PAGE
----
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Kidney Disease & Infections in Dogs

Kidney issues, like infections and disease, have a range of causes, and if left untreated, they can lead to serious complications. Today, our Rancho Cucamonga vets discuss the difference between kidney infections and disease in dogs, their causes, symptoms and how to treat them.

Kidney Problems in Dogs

Kidney stones, parasites, and other diseases can cause dog kidney infections. If you notice any of these symptoms, you should immediately consult a veterinarian so that treatment can begin. The following are the signs, causes, and treatments for dog kidney infections.

Is there a difference between kidney failure, infection, and disease?

Kidney failure: This is when the kidneys have stopped functioning altogether.

Kidney infection: This is an infection of the kidneys, often caused by bacteria, although other causes can also exist.

Kidney disease: This is when the kidneys stop working properly, but there is still some functional tissue.

Symptoms of Kidney Infections in Dogs

Because bacteria take time to grow and affect organ function, symptoms of kidney infections in dogs may not appear immediately. When symptoms occur, they may be severe and necessitate immediate medical attention. Kidney stones can also cause similar symptoms that worsen over time and can lead to infection.

Here are the most common symptoms dogs have if they are suffering from a kidney infection:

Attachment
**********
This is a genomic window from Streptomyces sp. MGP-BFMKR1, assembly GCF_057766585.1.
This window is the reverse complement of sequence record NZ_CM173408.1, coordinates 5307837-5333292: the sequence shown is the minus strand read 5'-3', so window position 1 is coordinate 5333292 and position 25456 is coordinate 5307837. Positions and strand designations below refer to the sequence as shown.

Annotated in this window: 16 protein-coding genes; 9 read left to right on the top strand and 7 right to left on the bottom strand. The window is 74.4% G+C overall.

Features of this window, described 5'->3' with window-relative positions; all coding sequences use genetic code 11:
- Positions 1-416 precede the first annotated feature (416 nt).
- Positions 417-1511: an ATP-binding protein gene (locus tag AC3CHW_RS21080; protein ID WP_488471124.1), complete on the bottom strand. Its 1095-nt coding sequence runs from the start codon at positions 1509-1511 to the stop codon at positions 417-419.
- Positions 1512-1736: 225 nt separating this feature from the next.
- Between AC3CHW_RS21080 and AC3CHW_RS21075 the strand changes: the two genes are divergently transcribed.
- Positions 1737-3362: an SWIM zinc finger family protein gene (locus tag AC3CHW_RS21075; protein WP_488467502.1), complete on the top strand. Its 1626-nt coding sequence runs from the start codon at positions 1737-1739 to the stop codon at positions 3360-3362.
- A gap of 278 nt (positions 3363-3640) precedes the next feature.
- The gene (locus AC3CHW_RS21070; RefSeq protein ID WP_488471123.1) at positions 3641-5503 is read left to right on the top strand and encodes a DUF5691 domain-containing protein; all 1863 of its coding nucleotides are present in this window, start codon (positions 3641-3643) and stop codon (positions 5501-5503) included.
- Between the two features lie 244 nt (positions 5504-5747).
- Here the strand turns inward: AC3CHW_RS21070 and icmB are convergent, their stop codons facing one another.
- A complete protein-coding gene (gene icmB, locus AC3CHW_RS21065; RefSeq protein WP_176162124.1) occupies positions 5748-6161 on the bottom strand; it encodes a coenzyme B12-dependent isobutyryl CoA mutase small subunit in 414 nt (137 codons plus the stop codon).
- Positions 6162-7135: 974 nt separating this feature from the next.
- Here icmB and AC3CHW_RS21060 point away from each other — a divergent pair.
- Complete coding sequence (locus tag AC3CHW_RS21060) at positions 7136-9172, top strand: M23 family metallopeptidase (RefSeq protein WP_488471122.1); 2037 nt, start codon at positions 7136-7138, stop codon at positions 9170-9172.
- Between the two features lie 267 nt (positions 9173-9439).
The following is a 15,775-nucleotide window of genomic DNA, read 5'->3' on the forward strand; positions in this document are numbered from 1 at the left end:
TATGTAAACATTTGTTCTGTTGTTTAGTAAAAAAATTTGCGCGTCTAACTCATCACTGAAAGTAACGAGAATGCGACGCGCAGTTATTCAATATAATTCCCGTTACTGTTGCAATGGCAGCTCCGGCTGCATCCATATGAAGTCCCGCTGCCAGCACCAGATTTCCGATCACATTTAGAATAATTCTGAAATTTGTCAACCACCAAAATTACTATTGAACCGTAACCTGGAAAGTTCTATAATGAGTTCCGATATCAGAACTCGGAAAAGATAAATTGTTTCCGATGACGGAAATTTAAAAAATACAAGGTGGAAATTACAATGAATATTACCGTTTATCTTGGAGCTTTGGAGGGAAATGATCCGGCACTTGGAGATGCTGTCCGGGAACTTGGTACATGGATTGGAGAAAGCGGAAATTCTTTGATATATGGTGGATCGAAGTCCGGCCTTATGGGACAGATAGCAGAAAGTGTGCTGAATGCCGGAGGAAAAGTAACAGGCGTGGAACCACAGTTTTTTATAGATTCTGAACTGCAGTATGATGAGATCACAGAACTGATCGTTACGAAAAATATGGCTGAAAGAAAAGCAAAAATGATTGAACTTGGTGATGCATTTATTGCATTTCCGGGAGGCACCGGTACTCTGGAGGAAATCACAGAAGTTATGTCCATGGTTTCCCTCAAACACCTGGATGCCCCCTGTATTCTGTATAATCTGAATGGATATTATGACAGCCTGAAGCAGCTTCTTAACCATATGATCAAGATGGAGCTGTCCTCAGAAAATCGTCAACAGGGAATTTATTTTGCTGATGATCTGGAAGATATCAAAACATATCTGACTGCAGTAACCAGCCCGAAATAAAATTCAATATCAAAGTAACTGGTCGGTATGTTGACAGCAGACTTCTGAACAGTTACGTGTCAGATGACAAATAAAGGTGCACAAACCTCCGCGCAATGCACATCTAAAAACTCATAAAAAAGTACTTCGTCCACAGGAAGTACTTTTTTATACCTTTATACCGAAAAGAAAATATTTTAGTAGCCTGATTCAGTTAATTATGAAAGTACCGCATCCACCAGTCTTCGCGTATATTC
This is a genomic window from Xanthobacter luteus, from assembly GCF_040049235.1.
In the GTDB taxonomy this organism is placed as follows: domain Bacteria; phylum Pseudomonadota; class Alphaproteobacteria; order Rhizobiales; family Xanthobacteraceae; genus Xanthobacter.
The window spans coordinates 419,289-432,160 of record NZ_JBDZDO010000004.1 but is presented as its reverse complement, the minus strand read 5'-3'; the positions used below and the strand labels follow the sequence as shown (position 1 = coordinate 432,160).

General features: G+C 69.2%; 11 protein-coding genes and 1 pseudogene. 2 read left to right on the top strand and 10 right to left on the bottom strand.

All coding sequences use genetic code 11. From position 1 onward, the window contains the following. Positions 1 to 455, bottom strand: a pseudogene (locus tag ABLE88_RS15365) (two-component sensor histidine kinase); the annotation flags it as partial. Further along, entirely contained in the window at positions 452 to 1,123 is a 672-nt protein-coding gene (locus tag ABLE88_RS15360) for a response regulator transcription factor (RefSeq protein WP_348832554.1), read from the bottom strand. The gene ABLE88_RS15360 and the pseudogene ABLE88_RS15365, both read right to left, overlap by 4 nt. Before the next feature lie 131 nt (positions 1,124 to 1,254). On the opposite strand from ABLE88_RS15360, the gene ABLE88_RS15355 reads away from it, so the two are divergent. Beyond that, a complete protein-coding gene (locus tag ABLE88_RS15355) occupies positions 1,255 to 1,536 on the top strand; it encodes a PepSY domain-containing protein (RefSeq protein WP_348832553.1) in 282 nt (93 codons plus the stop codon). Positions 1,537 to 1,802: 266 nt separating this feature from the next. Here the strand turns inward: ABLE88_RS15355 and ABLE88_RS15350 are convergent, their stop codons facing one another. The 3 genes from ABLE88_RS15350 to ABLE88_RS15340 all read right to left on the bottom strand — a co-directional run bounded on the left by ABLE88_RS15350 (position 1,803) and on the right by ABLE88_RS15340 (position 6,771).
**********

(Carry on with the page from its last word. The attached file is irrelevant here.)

• Excessive urination or difficulty urinating
  • Excessive thirst
  • Blood in urine or discolored urine
  • Foul-smelling urine
  • Pain in the side or abdomen
  • Hunching over
  • Lethargy or depression
  • Poor appetite
  • Vomiting
  • Weight loss
  • Fever

Signs of Kidney Disease in Dogs

It is critical to see a veterinarian at the first sign of infection to avoid sepsis or renal failure, both of which can be fatal. Kidney disease in dogs can include the following symptoms:

  • Diarrhea or constipation
  • Bad breath
  • Mouth ulcers
  • Blindness
  • Seizures
  • Coma

Causes of Kidney Infections in Dogs

Pyelonephritis is a bacterial kidney infection caused by kidney stones, infections, a weakened immune system, water imbalances in the urine, kidney dysfunction, or age. Infectious diseases, such as leptospirosis, can cause interstitial nephritis or kidney inflammation.

Kidney worms can be obtained by consuming earthworms, frogs, or raw fish. Capillaria plica and Dioctophyma renale are two types of giant kidney worms that affect dogs, but they are uncommon, fortunately.

What causes kidney disease in dogs?

Your dog may develop kidney disease for several reasons:

Congenital disease: This category can include underlying illnesses and hereditary conditions - everything from being born without one or both kidneys to cysts.

Bacterial infections: If your dog swims in or drinks contaminated water, bacterial infections such as leptospirosis can attack their system, causing the kidneys to become inflamed and renal cells to die off, leading to kidney failure.

Toxicosis: If the kidneys are poisoned, this can lead to cell damage within the kidneys. Toxicosis can occur if your dog consumes drugs, toxins or poisons such as foods or substances that are harmful to pets.